At last, a decision has been made and one that will solve the problem in re: to constant stent changes. That is great news, dear Imcherry.  I don't recall any posting addressing the logistic of plastic stent removal combined with insertion of a catheter, but hopefully someone else can chime in and help you out.  But you have a valid question; surely and if asked, the physician will answer. Additionally, I will forward your posting to our Karen, oncology nurse.  Hopefully she can get back to us within a day or two.
Hugs,
Marion

2

(3 replies, posted in General Discussion)

Nidhidhakar......welcome to our site.  I have learned that a fluctuating CA 19-9 is common, however  a steady upward trend is carefully watched and taken under consideration if and when scans and other symptoms may lead to a more conclusive answer.  Please try to relax (I know it's not easy) but there is a chance for the markers to level out.  I hope for others to share their thoughts with you as well.
Hugs,
Marion

Paul....I couldn't agree with you more in that patients should have the right to their test results.  I think the problem with non-release of such are related to possible legal consequences companies want to avoid.  By Tuesday I should know more and I will make sure to pass it on to you.
Hugs,
Marion

Steven......I feel for you for having to make a decision with unknown outcome.  Unlike the previous years, when few options were available, today’s patients have more choices than ever, but these choices don’t come with a guarantee for success.  No one has the answer, but we have hope.  You must believe, dear Steven, that whatever choice you make, it is a decision made to the best of your ability and whatever the outcome, you have given it your all. 
Hugs and more hugs,
Marion

Steven.....The ASLAN team will be meeting up with our team at ASCO, Chicago on June 5th (I believe.)
I will make sure to report back to you.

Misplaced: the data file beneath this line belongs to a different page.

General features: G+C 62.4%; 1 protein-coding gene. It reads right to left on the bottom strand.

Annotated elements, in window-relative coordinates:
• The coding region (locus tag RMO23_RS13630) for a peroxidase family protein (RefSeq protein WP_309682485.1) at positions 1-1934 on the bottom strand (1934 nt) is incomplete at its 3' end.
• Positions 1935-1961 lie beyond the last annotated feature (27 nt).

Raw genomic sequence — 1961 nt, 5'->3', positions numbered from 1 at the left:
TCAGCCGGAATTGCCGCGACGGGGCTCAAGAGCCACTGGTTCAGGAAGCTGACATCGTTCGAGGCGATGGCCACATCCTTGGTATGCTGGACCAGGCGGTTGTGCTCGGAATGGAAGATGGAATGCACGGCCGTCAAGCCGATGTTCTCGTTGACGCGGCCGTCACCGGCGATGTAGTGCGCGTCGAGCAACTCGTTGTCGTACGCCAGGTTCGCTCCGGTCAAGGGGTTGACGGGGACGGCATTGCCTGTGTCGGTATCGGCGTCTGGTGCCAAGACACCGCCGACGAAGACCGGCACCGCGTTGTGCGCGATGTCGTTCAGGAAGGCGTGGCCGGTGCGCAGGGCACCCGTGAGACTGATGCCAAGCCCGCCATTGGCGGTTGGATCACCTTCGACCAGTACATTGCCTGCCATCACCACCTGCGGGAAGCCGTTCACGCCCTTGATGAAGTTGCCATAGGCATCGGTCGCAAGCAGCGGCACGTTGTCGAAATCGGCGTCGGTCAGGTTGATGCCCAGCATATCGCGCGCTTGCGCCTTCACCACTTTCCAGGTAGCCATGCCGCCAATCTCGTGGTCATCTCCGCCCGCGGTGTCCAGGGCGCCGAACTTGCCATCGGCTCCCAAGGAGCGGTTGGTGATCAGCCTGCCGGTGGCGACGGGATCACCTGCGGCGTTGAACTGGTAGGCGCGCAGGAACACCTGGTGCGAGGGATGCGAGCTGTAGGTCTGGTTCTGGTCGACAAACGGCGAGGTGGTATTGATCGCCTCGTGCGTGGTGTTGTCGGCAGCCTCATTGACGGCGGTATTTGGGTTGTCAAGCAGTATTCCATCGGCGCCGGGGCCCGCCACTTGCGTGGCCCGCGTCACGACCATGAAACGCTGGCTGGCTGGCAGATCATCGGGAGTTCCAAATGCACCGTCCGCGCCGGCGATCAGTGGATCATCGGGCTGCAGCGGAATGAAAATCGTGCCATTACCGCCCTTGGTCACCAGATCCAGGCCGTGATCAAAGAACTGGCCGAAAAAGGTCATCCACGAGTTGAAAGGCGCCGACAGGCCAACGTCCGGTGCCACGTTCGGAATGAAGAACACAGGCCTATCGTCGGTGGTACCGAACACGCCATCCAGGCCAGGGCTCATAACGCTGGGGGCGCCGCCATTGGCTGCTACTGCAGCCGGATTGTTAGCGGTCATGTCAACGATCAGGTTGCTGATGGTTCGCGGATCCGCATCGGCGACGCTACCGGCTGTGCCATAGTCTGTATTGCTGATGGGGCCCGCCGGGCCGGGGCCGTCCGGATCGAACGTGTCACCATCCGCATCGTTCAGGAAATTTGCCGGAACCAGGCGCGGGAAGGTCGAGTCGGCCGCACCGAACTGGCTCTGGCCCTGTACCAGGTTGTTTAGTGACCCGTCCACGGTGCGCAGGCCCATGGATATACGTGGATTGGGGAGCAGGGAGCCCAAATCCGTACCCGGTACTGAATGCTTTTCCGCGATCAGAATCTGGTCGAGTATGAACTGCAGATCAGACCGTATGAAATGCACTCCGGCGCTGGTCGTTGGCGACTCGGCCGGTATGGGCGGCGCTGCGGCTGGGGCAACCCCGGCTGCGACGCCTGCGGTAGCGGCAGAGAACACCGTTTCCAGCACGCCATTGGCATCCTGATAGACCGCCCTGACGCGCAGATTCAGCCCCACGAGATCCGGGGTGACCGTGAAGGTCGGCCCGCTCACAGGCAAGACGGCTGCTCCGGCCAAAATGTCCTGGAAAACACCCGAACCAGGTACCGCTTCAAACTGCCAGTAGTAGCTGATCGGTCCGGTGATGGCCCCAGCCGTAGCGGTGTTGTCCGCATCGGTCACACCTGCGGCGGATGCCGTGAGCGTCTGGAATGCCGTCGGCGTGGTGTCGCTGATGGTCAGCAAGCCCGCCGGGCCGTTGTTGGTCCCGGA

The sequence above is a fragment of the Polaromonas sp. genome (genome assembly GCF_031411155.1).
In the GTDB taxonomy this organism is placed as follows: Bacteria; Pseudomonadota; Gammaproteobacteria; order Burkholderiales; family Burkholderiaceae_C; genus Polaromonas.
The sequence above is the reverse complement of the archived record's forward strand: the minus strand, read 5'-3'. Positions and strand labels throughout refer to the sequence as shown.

Hugs,
Marion

Oh Paul, please forgive me, you are advocating for yourself and I am right with you on this.
So sorry for the mistake.  On another note: The Agios clinical trial coordinator and I in the process of setting up a brief phone conference for clarification of the consent form. I should have the answer real soon.
Hugs,
Marion

7

(4 replies, posted in Introductions!)

Julie....a warm welcome from me as well.  Of course you are too young to die; despite the diagnoses you are here to live your life to the fullest.  You are young, otherwise healthy and have the will and determination to take on this cancer.
Regarding liver transplantation: a few of our members were able to receive a transplant, but as far as I remember, all are hilar cholangiocarcinoma patients.  . 
Josh, who  was diagnosed with PSC  and cholangiocarcinoma  a few years back has a blog on our site. It can be  accessed it by using this link: http://www.cholangiocarcinoma.org/punbb … hp?id=4886
I agree with Debbie in that the cholangiocarcinoma diagnoses requires at least one second opinion from a physician/center treating a high volume of bile duct cancer patients. If you so choose to do so and based on your location, Princess Margaret Cancer Center would be the right place for you.

Hugs,
Marion

Additional updates:
1.       Study Launch:

The trial officially opened on March 14, 2016, with 4 launch sites, for a total of 37 locations. Visit www.TAPUR.org for a list of participating sites and contact information.

2.       Information available on ClinicalTrials.gov (NCT 02693535)

The TAPUR study is registered on ClinicalTrials.gov and can be found by searching for “TAPUR,” or by its NCT number (NCT02693535). The current list of study drugs is available, as well as detailed information on the study inclusion and exclusion criteria, and contact information for our participating sites (also available on www.TAPUR.org).


3.       Study Enrollment Update

The TAPUR study enrolled its first participant on April 11, 2016, only a few short weeks after launching, and enrollment numbers continue to grow each week. Current participant enrollment numbers will be announced during ASCO’s Annual Meeting on June 4, 2016.

TAPUR Study provided brochures.  Please click on link for full view:
http://www.tapur.org/sites/tapur.org/fi … y-2016.pdf

Today I participated in a webinar titled: “A new model to meet Biopharm Transparencey Mandates and engage Participants as Partners in Clinical Research”

The focus was on  Biopharma’s responsibility to communicate overview of study design and summary of results in scientifically accurate and easy to understand lay language to study participants.